The loving gay family and the archbishop next door

That’s the headline in this morning’s Guardian on a story by Stephen Bates, which begins:

If anyone knows what it is like to be a gay adopter of a child, it’s the Rev Martin Reynolds. He’s gay, in a long-term partnership … and an ordained clergyman of the Anglican church in Wales. And for the last 15 years, he has been fostering a boy with severe behavioural difficulties.

Rowan Williams, the Archbishop of Canterbury, knows all about him too: he used to live next door when he was Archbishop of Wales. The boy played with his children. He knows that gay couples can provide a loving home for disadvantaged and at-risk children. Yet on Tuesday he wrote to the government demanding that religious adoption agencies should not have their consciences challenged by being required to consider gay couples as adopters.

Read it all.

And don’t miss Andrew Brown’s scathing essay on the gay adoption mess on the Guardian’s blog, Comment is free. He writes:

“After all the years of child abuse scandals in the church, to see the Archbishop of Birmingham making his great stand for principle on the issue of gay adoption is to be reminded of Ronald Reagan redeeming the reputation of the American army after its defeat in Vietnam by invading Grenada. Are we to suppose that the Roman Catholic conscience, something even more flexible than Rowan Williams’ backbone, could not work its way around these regulations if it wanted to?

None the less, I think the Catholic position in this is more honourable than that of the Church of England. Dr Sentamu’s performance on the Today show yesterday morning was a breathtaking display of intellectual dishonesty. The most notable lie, I suppose, was his assertion that: “We are not wanting rights to discriminate.” This is true only to the extent that the Church of England’s own Children’s Society does not in fact discriminate on grounds of sexual orientation, and will already now place children for adoption with gay couples. So Dr Sentamu is only struggling for the right of the Roman Catholic church to discriminate on his behalf. ”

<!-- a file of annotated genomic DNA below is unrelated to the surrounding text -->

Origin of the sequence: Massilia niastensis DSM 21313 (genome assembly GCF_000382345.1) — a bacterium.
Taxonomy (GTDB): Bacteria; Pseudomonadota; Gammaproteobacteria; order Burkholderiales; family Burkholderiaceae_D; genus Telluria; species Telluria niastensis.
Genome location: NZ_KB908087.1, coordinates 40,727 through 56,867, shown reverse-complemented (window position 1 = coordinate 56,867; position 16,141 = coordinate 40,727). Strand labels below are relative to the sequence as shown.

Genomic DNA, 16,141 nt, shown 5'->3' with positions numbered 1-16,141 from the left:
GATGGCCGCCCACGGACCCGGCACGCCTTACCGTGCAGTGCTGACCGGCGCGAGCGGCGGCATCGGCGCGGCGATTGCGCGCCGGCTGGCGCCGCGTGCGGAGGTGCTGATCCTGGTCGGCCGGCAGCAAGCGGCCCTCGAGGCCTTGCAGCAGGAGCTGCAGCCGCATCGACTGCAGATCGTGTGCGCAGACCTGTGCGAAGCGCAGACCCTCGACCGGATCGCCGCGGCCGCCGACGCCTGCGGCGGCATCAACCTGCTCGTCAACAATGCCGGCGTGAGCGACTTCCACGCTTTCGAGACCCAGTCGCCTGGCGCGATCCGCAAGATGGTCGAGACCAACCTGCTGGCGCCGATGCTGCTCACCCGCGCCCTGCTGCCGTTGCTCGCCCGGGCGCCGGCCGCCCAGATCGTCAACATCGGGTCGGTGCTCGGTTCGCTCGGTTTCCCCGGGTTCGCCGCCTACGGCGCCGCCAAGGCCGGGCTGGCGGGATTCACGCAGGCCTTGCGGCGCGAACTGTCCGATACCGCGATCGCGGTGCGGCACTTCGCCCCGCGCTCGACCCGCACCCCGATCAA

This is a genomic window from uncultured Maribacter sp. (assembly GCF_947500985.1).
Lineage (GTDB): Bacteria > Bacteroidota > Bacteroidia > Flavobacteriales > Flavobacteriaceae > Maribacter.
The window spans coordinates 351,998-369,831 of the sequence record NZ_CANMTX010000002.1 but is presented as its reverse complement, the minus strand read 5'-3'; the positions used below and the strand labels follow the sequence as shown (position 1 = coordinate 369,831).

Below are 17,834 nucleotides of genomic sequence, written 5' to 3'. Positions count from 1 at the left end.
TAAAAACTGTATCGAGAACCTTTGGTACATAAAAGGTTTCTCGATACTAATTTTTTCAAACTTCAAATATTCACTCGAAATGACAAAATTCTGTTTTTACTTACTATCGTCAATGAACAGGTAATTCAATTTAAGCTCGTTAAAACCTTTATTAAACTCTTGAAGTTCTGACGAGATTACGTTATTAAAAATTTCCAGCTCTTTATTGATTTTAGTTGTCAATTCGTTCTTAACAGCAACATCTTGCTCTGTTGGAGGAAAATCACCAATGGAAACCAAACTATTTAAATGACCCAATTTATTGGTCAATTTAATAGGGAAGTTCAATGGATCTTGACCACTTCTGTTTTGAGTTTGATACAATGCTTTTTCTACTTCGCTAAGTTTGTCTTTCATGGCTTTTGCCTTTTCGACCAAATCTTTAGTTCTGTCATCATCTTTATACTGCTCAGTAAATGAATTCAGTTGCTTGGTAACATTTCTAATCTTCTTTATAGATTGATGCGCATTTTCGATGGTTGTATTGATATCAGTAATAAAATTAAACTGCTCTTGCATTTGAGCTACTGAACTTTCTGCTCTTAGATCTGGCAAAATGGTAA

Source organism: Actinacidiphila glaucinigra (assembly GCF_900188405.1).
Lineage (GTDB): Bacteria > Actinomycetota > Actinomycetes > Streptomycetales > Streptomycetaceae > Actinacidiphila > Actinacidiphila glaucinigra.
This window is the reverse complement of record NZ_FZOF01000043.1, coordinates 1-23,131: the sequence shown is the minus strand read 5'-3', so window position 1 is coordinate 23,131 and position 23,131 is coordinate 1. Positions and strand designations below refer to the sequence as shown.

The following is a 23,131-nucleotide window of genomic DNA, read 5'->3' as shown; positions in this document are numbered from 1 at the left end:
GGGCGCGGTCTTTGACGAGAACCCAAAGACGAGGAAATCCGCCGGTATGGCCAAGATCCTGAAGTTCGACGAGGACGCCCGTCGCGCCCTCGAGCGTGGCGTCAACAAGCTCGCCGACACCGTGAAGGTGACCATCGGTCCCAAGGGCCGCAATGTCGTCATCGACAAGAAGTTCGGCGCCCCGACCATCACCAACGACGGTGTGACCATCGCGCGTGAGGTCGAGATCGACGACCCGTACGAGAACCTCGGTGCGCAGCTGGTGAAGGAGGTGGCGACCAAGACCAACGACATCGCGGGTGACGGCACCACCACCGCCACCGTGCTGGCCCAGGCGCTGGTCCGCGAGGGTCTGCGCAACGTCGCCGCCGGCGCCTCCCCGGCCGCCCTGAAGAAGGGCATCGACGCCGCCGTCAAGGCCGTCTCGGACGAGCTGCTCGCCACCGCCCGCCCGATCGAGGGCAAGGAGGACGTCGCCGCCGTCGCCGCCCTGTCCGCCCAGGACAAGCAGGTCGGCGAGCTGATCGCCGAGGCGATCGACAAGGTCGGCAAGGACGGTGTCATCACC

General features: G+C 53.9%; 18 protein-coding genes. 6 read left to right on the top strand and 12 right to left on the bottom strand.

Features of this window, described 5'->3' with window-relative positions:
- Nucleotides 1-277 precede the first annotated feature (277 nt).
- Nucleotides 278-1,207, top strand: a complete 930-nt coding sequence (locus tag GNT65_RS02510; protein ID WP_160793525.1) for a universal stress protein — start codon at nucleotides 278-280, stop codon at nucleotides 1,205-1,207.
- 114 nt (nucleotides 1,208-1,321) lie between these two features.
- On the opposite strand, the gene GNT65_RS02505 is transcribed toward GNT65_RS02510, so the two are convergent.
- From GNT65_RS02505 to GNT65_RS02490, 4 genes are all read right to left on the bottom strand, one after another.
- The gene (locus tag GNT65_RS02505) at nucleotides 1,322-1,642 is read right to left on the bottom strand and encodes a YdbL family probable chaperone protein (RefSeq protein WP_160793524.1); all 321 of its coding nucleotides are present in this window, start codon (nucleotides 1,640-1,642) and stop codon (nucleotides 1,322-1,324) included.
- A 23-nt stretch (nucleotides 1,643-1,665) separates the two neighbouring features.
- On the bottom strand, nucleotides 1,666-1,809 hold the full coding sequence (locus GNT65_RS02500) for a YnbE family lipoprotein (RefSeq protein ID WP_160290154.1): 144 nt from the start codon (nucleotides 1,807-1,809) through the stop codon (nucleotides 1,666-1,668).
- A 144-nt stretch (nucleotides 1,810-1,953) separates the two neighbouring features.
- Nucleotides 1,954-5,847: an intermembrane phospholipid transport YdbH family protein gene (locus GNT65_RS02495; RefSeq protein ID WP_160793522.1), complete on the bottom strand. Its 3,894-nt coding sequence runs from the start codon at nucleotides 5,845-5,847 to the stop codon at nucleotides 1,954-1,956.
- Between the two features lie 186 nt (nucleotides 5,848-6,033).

The article ends:

But in what sense can Dr Williams succeed? He is a man now for whom his allies despair, and whom his enemies may very well despise. He knows well, and has for years supported a gay couple – one of them a priest – who are raising a very difficult foster child. No one who knows him in person doubts his commitment to the wretched and outcast; no one who knows him through the media would ever suspect it. If you read his letter carefully, it might well be understood as a rebuke to the Roman Catholic church as much as to the government, and as an appeal for calm. But no one will read it like that. It is a piece of political theatre, in which he plays a part written by his enemies. In a fortnight’s time, he will travel to Dar es Salaam, for a meeting of the heads of Anglican churches, many of whom would regard his friends as filthy, demonic perverts. Yet he has made it the central principle of his time in office not to upset such men. It is impossible not to pity him but difficult not to be shocked at his cowardice. “He has no friends,” a gay friend of his said to me this week, “but we love him.”

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